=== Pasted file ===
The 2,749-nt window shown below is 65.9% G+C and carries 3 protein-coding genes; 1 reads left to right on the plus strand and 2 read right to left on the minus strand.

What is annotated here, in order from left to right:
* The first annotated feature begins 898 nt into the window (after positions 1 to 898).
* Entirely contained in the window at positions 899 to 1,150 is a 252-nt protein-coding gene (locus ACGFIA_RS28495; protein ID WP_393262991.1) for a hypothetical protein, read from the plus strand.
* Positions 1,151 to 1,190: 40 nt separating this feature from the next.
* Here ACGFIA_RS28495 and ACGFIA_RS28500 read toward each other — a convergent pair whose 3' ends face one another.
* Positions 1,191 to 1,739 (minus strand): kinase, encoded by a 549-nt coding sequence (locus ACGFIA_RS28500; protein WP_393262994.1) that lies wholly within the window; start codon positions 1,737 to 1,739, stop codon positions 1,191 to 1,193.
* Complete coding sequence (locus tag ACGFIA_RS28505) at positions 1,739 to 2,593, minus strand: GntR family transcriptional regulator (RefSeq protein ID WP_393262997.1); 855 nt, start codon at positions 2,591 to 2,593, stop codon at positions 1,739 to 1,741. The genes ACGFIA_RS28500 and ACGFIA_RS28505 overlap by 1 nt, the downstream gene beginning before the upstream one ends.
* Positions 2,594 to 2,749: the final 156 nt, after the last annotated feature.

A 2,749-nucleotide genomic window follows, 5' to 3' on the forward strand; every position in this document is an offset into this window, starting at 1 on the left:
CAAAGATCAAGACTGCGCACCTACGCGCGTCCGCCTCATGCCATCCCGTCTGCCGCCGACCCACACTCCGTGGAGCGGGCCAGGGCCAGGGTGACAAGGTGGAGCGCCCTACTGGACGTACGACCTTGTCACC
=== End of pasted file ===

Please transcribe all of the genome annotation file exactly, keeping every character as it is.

The 2,749-nt window shown below is 65.9% G+C and carries 3 protein-coding genes; 1 reads left to right on the plus strand and 2 read right to left on the minus strand.

What is annotated here, in order from left to right:
* The first annotated feature begins 898 nt into the window (after positions 1 to 898).
* Entirely contained in the window at positions 899 to 1,150 is a 252-nt protein-coding gene (locus ACGFIA_RS28495; protein ID WP_393262991.1) for a hypothetical protein, read from the plus strand.
* Positions 1,151 to 1,190: 40 nt separating this feature from the next.
* Here ACGFIA_RS28495 and ACGFIA_RS28500 read toward each other — a convergent pair whose 3' ends face one another.
* Positions 1,191 to 1,739 (minus strand): kinase, encoded by a 549-nt coding sequence (locus ACGFIA_RS28500; protein WP_393262994.1) that lies wholly within the window; start codon positions 1,737 to 1,739, stop codon positions 1,191 to 1,193.
* Complete coding sequence (locus tag ACGFIA_RS28505) at positions 1,739 to 2,593, minus strand: GntR family transcriptional regulator (RefSeq protein ID WP_393262997.1); 855 nt, start codon at positions 2,591 to 2,593, stop codon at positions 1,739 to 1,741. The genes ACGFIA_RS28500 and ACGFIA_RS28505 overlap by 1 nt, the downstream gene beginning before the upstream one ends.
* Positions 2,594 to 2,749: the final 156 nt, after the last annotated feature.

A 2,749-nucleotide genomic window follows, 5' to 3' on the forward strand; every position in this document is an offset into this window, starting at 1 on the left:
CAAAGATCAAGACTGCGCACCTACGCGCGTCCGCCTCATGCCATCCCGTCTGCCGCCGACCCACACTCCGTGGAGCGGGCCAGGGCCAGGGTGACAAGGTGGAGCGCCCTACTGGACGTACGACCTTGTCACC